This series offers comprehensive coverage of countries around the world. The emphasis of the series will be on up-to-date information, current affairs, and newsworthy entries. Each book will offer complete coverage of one country, including sections on society, geography, culture, people, history, and economy.
This historical essay explores Greece in the 1990s. It seeks to illuminate vital aspects of the Greek phenomenon using themes such as politics, institutions, society, ideology, foreign policy, geography and culture.
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Examining every aspect of the culture from antiquity to the founding of Constantinople in the early Byzantine era, this thoroughly cross-referenced and fully indexed work is written by an international group of scholars. This Encyclopedia is derived from the more broadly focused Encyclopedia of Greece and the Hellenic Tradition, the highly praised two-volume work. Newly edited by Nigel Wilson, this single-volume reference provides a comprehensive and authoritative guide to the political, cultural, and social life of the people and to the places, ideas, periods, and events that defined ancient Greece.
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In this collection of new essays, an international group of experts explores the significance of reciprocity (the principle and practice of voluntary requital, of benefit for benefit or harm for harm) in ancient Greek culture. Reciprocity has been seen as an important notion for anthropologists studying economic and social relations. A key question has been whether reciprocity constitutes an alternative pattern to the commercial, political, and ethical relationships characteristic of modern Western society. This volume takes the question forward in connection with Greek culture from Homer to the Hellenistic period. Building on previous research on this topic (especially on Homeric society), it provides a wide-ranging examination of reciprocity inGreek epic and drama, historiography, oratory, religion, and ethical philosophy. It asks fundamental questions about the importance of reciprocity in different phases of Greek history, the interplay between reciprocity and the ideology of Athenian democracy, and between reciprocity and altruism in ethical thought. Clear and non-technical, with all Greek translated, this volume will make debate on this important subject available to a wide circle of readers in classical, literary, anthropological, and historical studies.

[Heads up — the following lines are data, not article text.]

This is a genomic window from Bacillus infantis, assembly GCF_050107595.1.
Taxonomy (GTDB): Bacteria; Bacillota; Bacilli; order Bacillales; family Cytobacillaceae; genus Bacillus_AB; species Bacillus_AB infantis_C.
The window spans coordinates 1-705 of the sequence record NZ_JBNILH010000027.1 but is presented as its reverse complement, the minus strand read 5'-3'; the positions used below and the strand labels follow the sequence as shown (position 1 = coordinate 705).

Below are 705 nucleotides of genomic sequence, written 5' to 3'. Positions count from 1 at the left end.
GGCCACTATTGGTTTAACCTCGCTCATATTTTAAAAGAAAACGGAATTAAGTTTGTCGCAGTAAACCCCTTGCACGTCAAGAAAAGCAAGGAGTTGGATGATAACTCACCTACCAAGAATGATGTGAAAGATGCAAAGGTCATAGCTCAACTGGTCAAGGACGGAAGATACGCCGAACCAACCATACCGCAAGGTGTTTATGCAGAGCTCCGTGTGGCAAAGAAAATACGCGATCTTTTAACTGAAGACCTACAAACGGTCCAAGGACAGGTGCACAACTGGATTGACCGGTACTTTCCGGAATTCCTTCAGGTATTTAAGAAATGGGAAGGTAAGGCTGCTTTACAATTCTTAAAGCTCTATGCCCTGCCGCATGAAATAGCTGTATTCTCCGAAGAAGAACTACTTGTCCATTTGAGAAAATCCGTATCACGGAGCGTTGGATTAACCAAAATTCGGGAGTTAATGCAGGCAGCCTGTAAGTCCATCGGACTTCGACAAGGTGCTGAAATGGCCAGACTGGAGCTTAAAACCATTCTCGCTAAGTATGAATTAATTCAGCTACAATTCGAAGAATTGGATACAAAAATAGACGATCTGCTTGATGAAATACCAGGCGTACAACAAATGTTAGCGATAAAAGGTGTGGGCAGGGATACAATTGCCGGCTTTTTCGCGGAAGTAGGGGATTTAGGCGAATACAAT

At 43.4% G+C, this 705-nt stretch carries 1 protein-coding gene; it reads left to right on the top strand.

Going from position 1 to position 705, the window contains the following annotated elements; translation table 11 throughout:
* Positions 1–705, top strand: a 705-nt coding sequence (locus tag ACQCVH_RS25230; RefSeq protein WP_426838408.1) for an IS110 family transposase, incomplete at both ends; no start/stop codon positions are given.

Grote's classic twelve-volume work established the shape of Greek history which prevails in accounts of the ancient world today.